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2018 Convention in Santa Clara
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Western States Communication Association holds an annual convention, often around Presidents' Day weekend in February, at a location in one of our 12 western states. The location is selected 4+ years in advance by the Executive Council, upon the recommendation of the Time and Place Committee and with input from the Legislative Assembly.

Western's conventions involve about 750 students, faculty, and practitioners experiencing close to 200 research papers, symposium, presentations, short-courses, debates, and discussions. During our convention, we also recognize and reward outstanding contributions to the communication discipline, to its scholarship and teaching, and to WSCA.

The convention begins with pre-conference workshops Saturday morning and afternoon. The Undergraduate Scholars' Research Conference is Friday, and the Graduate Student Workshop and Graduate Programs Open House are Friday afternoon. The Kickoff Event and Welcome Reception are Friday late afternoon/early evening. Saturday, Sunday, and Monday (until about noon) multiple panels are held simultaneously. The Keynote Speech is Saturday morning; the famous, not-to-be-missed Sock Hop is Saturday evening, and the Convention Luncheon is Sunday.

The first WSCA convention was held in 1929 in San Francisco. Conventions have been held annually since then, except for two years during World War II. The WSCA convention is where our unofficial slogan comes from: "Work hard; play hard!" We invite you to join us, and come West for the best! The 2018 conference theme is "Mindfulness and Communication"

Pre-Conference Workshops

President-Elect, Brian Heisterkamp, is featuring nine workshops on Friday, February 16. If you want to participate, sign up when you register for the conference.You may also be able to sign up at the convention. If the minimum numbers are not met, the workshop may be cancelled and those who registered will be notified and refunded.

Communication Pedagogy: Moving Beyond the "Basic" Course

Facilitators: Brandi Lawless, Luke LeFebvre, Leah LeFebvre, Dale Anderson, Keith Nainby, Nicholas Zoffel, Jennifer Kienzle, and Ashely Archiopoli                                                                                          $5.00

Friday February 16                                                                                                     9:00 am to 12:30 pm

This workshop offers concrete skills, pedagogical activities, and ideas to push the boundaries of the communication classroom. Three mini-sessions will be offered: (1) Communication Centers, (2) Teaching with Technology, and (3) Teaching for Social Justice. Attention will be paid to face-to-face and online classrooms, teaching within the current political/social climate, and reenvisioning Communication Centers for broader impact.Experts in each of these areas present about their experiences with regard to the topics and offer unique takeaways for participants.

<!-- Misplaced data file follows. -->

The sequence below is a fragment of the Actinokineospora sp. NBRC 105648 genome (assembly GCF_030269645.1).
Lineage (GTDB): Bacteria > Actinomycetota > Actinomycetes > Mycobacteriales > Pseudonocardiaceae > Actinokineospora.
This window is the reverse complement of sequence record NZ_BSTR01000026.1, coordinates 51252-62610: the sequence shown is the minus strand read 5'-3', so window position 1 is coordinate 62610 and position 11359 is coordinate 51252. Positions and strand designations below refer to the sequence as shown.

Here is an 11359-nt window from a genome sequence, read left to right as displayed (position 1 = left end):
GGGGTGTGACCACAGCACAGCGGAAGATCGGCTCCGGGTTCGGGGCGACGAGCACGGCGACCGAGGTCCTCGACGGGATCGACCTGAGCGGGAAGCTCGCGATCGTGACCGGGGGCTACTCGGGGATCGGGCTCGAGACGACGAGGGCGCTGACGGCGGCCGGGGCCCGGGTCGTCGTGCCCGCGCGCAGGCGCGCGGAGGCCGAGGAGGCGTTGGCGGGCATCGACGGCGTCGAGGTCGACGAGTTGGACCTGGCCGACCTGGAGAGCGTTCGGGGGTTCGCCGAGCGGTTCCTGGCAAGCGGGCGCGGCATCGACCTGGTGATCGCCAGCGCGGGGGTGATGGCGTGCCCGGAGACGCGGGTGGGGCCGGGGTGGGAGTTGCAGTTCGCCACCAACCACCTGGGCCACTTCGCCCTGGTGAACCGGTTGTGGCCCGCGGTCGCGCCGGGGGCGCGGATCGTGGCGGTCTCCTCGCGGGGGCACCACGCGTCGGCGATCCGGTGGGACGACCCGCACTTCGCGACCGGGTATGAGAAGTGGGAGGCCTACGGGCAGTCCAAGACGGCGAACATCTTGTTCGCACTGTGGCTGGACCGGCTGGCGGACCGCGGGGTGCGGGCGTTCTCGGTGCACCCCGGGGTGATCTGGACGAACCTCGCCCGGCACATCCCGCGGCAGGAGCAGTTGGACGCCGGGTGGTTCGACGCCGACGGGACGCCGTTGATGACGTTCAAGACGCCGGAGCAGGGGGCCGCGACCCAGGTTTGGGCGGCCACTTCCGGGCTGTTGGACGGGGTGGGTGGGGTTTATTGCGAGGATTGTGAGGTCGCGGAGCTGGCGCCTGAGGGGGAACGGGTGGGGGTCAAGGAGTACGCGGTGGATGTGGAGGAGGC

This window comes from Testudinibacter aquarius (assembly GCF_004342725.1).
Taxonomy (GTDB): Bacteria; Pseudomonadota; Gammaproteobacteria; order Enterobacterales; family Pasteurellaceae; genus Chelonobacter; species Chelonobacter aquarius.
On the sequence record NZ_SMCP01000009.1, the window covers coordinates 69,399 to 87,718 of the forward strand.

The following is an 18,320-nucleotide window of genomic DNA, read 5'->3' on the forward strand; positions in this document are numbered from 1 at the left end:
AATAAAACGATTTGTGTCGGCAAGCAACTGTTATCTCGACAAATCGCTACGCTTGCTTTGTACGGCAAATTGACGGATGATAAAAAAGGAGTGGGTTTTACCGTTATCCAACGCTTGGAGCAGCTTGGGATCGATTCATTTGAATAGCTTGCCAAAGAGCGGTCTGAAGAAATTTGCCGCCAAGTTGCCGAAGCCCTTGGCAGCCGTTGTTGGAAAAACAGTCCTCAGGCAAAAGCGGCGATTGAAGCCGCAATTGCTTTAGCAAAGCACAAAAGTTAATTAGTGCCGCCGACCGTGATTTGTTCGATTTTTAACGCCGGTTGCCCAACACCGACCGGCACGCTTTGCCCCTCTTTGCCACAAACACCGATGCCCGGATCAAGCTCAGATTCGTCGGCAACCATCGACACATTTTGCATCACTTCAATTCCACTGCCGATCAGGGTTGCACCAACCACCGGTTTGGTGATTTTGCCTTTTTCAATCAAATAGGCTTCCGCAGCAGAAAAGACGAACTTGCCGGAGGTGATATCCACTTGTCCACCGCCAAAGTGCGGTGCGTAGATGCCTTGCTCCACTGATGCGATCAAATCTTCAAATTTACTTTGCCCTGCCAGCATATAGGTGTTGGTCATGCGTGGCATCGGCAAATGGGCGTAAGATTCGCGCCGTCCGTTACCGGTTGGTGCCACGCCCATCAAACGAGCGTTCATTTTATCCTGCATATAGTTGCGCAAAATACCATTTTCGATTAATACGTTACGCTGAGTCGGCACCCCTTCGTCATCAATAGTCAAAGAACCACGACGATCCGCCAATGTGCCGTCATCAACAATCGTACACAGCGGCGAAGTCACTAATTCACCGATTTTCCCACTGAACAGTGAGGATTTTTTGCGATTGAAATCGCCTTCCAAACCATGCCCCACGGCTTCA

Bodies on the Line, in the Water, and on the Streets: Performances of Resistance as Environmental and Civic Mindfulness in the Context of Climate Change

Facilitators: Deborah Cox Callister, Sarah Amira de la Garza, Anastasia R. Prentiss, Suzanne Pullen, Julie "Madrone" Kalil Schutten                                                                                           $5.00

Friday February 16                                                                                                     9:00 am to 12:30 pm

This half-day afternoon pre-conference offers an off-site space for performance engagement on issues of environmental and social justice. We will explore the ways performance methods and how we discursively construct nature can be employed as strategies to become more mindful of the natural world. Focusing on internatural communication, we will challenge our complicity, implication, and coherence in relation to environmental and social injustices.

Practicing mindfulness by acknowledging student variations: Implementing Universal Design of Learning (UDL) in communication courses

Facilitator: Audrey L. Deterding                                                                                   $15.00

Friday February 16                                                                                                     9:00 am to 12:00 pm

The goal of this workshop is to learn the basics of Universal Design of Learning (UDL) and how to begin to incorporate this framework in a mindful way. This workshop will begin with an explanation of UDL and how it is enacted in course design. Participants will be given examples of classes using the framework. Then, participants will use the remaining time to work on a self-selected component in their own class. It is recommended that participants bring a laptop and/or hard copies of assignments, syllabi, etc. to work on.

Mindfulness Communication Practice in the Communication Course

Facilitator: George Nagel and Dan Huston                                                                                           $10.00

Friday February 16                                                                                                     9:00 am to 12:00 pm

This workshop is designed for participants to experience the practical benefits of combining the practice of mindfulness with the study of communication. Participants will encounter mindfulness practices and then consider the application of these practices to what they do in the classroom. Resource materials will be provided for the participants’ own development and eventual application in the classroom. Considerable time will be spent in the first half of the workshop practicing and reflecting on mindfulness. The latter part of the workshop will permit us to brainstorm ways mindfulness could be infused into the courses participants teach.